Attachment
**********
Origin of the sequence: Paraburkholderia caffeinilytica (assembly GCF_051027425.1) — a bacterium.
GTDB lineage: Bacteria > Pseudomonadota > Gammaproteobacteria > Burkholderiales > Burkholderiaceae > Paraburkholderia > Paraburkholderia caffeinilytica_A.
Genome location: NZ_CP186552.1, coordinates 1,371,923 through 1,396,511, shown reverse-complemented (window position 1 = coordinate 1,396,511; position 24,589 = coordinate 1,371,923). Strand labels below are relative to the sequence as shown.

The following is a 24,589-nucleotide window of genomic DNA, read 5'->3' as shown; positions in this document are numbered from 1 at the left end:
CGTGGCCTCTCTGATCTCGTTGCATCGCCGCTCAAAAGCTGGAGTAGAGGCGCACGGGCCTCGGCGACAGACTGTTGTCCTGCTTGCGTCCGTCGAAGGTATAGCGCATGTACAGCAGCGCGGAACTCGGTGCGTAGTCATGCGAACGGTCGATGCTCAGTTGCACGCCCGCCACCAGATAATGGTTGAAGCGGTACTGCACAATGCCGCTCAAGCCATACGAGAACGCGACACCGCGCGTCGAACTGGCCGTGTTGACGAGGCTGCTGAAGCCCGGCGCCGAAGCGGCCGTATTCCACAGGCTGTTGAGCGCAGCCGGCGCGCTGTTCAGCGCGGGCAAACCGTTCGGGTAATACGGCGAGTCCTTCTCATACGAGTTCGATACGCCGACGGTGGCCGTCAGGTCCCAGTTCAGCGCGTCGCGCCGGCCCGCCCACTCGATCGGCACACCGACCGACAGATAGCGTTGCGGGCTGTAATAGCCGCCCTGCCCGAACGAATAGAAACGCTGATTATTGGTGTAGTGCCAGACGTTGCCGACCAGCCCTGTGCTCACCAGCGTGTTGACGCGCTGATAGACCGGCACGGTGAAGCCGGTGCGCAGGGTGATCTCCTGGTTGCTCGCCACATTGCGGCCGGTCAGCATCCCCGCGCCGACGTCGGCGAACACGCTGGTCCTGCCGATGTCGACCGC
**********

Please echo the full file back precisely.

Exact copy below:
Origin of the sequence: Paraburkholderia caffeinilytica (assembly GCF_051027425.1) — a bacterium.
GTDB lineage: Bacteria > Pseudomonadota > Gammaproteobacteria > Burkholderiales > Burkholderiaceae > Paraburkholderia > Paraburkholderia caffeinilytica_A.
Genome location: NZ_CP186552.1, coordinates 1,371,923 through 1,396,511, shown reverse-complemented (window position 1 = coordinate 1,396,511; position 24,589 = coordinate 1,371,923). Strand labels below are relative to the sequence as shown.

The following is a 24,589-nucleotide window of genomic DNA, read 5'->3' as shown; positions in this document are numbered from 1 at the left end:
CGTGGCCTCTCTGATCTCGTTGCATCGCCGCTCAAAAGCTGGAGTAGAGGCGCACGGGCCTCGGCGACAGACTGTTGTCCTGCTTGCGTCCGTCGAAGGTATAGCGCATGTACAGCAGCGCGGAACTCGGTGCGTAGTCATGCGAACGGTCGATGCTCAGTTGCACGCCCGCCACCAGATAATGGTTGAAGCGGTACTGCACAATGCCGCTCAAGCCATACGAGAACGCGACACCGCGCGTCGAACTGGCCGTGTTGACGAGGCTGCTGAAGCCCGGCGCCGAAGCGGCCGTATTCCACAGGCTGTTGAGCGCAGCCGGCGCGCTGTTCAGCGCGGGCAAACCGTTCGGGTAATACGGCGAGTCCTTCTCATACGAGTTCGATACGCCGACGGTGGCCGTCAGGTCCCAGTTCAGCGCGTCGCGCCGGCCCGCCCACTCGATCGGCACACCGACCGACAGATAGCGTTGCGGGCTGTAATAGCCGCCCTGCCCGAACGAATAGAAACGCTGATTATTGGTGTAGTGCCAGACGTTGCCGACCAGCCCTGTGCTCACCAGCGTGTTGACGCGCTGATAGACCGGCACGGTGAAGCCGGTGCGCAGGGTGATCTCCTGGTTGCTCGCCACATTGCGGCCGGTCAGCATCCCCGCGCCGACGTCGGCGAACACGCTGGTCCTGCCGATGTCGACCGC